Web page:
BAUBOTANIK: Building Architecture with Nature

Presentation at the 1st European Green Urban Infrastructure Conference, Vienna, Nov. 2015

 

Future oriented urban development concepts should maximise the quality of life for the inhabitants and at the same time minimize negative impact on the environment. A frequently used appropriate instrument to achieve this goal is to create big, ecologically effective open space, to plant as many trees as possible and to preserve old tree populations. Especially those have a huge positive impact on the urban climate by shading sealed surfaces and thus avoid the formation of heat islands, improving air quality and evaporating rainwater immediately to return it into the atmosphere. Although all these positive facts are well known and highly accepted, trees are likely to have hard times in planning and implementation and are often sacrificed for other priorities. In short, the dilemma is that trees with their need of space are in competition with the densely built up areas of the city. But at the same time density is a prerequisite for many urban qualities: Only if facilities for housing and working, schopping, culture, education etc. are in close connection to each other a “city of short distances” and an “urban lifestyle” can emerge.

Yet we shouldn´t reduce trees solely to their ecological effect, but also see their aesthetic qualities. With their big canopies they have a high spatial presence and therefore are ideal elements to structure streets and squares. They are contrasting the hard and dead surfaces with liveliness and multi-dimensionality as well as they relativize the dimensions of tall buildings and bring them closer to human scale. This positive effect on the psyche and thereby the health of people is scientifically proved:  Having only 10 more trees in a city block, on average, improves health perception in ways comparable to being 7 years younger. (Kardan et al., 2015) So it is no surprise that the inner city parks of increasingly dense cities are crowded on weekends and that more and more urban dwellers seek for nature in their free time. Simultaneously, European cities grow because of their attractiveness as a place of residency and work. City and nature seem appealing to people in the same degree. Already in 1927 Kurt Tucholsky described this apparently irresolvable contradiction between city life and nature in his poem „Das Ideal“ („the ideal“) that is frequently quoted by architects:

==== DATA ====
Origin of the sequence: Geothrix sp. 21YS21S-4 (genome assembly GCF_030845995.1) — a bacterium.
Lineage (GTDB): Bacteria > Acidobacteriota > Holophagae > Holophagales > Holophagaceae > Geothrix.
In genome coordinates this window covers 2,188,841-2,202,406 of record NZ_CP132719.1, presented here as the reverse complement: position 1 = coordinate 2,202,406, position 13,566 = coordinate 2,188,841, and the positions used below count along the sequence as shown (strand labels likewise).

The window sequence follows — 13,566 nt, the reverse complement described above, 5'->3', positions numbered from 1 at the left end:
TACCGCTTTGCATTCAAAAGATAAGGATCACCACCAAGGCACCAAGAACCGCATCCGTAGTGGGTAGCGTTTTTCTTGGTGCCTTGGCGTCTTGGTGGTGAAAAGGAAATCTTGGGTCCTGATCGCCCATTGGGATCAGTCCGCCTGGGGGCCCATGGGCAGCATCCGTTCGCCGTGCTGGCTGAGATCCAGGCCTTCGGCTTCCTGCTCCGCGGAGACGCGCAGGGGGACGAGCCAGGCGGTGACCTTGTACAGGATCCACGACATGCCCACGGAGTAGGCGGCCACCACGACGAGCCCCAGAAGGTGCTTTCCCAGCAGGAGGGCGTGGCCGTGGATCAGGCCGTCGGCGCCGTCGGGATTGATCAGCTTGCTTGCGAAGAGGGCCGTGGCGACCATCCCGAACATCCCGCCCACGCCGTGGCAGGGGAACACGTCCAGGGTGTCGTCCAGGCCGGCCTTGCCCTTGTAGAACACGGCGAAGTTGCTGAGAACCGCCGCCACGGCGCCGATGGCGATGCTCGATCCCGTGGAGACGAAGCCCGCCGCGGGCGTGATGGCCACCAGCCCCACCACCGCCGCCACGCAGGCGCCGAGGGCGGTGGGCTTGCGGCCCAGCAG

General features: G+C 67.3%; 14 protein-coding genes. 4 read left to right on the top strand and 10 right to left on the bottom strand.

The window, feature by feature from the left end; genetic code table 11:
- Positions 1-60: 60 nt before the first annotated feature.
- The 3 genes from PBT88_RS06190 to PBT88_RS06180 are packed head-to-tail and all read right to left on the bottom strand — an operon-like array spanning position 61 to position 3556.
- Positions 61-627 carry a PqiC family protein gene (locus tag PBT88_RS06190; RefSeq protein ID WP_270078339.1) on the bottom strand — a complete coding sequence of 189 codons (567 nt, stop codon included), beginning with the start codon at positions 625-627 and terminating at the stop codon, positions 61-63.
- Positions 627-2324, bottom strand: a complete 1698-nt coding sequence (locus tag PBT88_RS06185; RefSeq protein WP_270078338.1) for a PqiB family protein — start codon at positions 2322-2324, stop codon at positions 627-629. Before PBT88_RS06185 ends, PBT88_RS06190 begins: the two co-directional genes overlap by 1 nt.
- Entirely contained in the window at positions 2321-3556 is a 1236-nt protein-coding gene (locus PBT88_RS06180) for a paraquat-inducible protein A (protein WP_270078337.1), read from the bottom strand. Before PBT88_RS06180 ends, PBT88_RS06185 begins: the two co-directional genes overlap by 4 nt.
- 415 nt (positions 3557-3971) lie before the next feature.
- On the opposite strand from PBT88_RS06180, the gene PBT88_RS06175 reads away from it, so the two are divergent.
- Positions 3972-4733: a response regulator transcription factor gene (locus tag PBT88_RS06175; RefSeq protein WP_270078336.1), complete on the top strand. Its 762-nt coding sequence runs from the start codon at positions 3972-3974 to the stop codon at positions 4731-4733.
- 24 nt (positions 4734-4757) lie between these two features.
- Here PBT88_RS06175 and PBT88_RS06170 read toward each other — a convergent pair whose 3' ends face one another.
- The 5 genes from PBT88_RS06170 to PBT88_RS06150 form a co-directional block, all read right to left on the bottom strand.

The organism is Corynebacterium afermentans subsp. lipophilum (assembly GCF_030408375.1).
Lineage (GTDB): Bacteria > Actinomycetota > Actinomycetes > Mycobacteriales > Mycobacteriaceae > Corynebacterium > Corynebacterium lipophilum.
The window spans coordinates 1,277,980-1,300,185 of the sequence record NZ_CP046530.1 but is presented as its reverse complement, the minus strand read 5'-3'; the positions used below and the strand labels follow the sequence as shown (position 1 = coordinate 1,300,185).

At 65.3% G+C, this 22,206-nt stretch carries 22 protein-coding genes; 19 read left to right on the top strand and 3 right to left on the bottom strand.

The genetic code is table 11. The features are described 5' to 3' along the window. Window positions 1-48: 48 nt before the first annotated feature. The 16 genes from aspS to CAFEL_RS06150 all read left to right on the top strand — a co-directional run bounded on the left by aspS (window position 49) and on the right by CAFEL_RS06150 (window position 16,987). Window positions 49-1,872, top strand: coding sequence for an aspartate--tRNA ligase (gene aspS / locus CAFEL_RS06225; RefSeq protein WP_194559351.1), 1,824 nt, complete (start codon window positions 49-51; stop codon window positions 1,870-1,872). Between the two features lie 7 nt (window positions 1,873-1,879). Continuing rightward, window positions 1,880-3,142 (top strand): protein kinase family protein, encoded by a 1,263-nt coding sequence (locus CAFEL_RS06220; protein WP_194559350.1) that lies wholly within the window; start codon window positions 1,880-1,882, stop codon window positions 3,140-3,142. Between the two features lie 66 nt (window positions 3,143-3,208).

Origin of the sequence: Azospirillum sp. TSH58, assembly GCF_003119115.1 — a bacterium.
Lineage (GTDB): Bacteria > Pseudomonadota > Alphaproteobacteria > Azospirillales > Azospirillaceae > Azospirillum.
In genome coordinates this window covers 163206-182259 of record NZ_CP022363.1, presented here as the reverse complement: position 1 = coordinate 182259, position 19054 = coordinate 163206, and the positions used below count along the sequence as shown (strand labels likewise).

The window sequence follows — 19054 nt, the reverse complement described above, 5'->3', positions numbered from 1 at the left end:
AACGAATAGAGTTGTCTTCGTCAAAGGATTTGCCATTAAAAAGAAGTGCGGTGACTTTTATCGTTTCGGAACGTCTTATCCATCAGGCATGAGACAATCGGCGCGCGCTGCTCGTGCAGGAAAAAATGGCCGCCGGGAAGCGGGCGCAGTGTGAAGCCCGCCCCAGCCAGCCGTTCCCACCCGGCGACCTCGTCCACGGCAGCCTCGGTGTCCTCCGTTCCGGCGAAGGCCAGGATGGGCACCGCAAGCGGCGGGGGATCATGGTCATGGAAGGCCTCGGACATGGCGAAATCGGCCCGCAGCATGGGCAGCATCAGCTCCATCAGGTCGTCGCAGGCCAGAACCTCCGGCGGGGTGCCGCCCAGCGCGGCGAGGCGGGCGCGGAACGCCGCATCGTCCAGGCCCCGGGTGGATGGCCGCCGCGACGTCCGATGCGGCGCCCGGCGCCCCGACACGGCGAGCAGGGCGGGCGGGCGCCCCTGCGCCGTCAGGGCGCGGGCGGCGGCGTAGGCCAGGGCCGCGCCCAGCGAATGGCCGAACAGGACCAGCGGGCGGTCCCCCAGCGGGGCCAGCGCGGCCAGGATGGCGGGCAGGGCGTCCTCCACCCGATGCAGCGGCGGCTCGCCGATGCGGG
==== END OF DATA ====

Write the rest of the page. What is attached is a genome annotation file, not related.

„Ja, das möchste:
Eine Villa im Grünen mit großer Terrasse,
vorn die Ostsee, hinten die Friedrichstraße;
mit schöner Aussicht, ländlich-mondän,…“

(“Yeah, you’d like that:
A villa in the countryside with an ample terrace,
faces the Pacific, backs up to Central Park
with a nice few, rural and glamourous”)

How attractive especially trees are, becomes apparent when you look at children climbing into the canopies, hiding behind leaves and swinging on branches eagerly. The desire to transfer these qualities of trees into architecture is expressed in the tree house, which is neither a new nor an obsolescent idea. We can find examples in very different cultures and more and more also in contemporary architecture. Very special kinds of a treehouses are the so called „Tanzlinden“ that have been widely spread over Germany and beyond from mediaeval times to the 19th century and partly still exist. (c.f. Graefe, 2014) By forming the branches of lime trees with elaborate horticultural methods and creating an inner green space in the canopy, here “tree” and “house” are merging into one spatial unit. In a similar way but primarily with a constructive approach, a tribe in Northern India, the Khasi people, is taking advantage of the growth processes of trees since centuries. In a process that lasts over generations they are interweaving the aerial roots of the Indian rubber tree to merge them into framework like structures and living bridges spanning up to twenty meters wide canyons and rivers emerge.

  

Left: Living root bridge of the Khasi people (photo: Patrick Rogers) Right: Tanzlinde Peesten (photo: Förderverein Tanzlinde Peesten e.V.)

 

Also the Baubotanik1 approach understands trunks, branches and roots as a „living building material“ and develops  the idea of merging buildings and trees into a modern form of living architecture. Baubotanik buildings emerge through the interaction between technical joining and biological growth (c. f. Ludwig, 2012). Trees and parts of trees are trained, connected with each other and combined with not living elements to be transformed into a biological-technical system. Thereby characteristics and functions of these elements blur: Biological characteristics are transferred to the building while technical functions of structural elements are adopted by the growing material.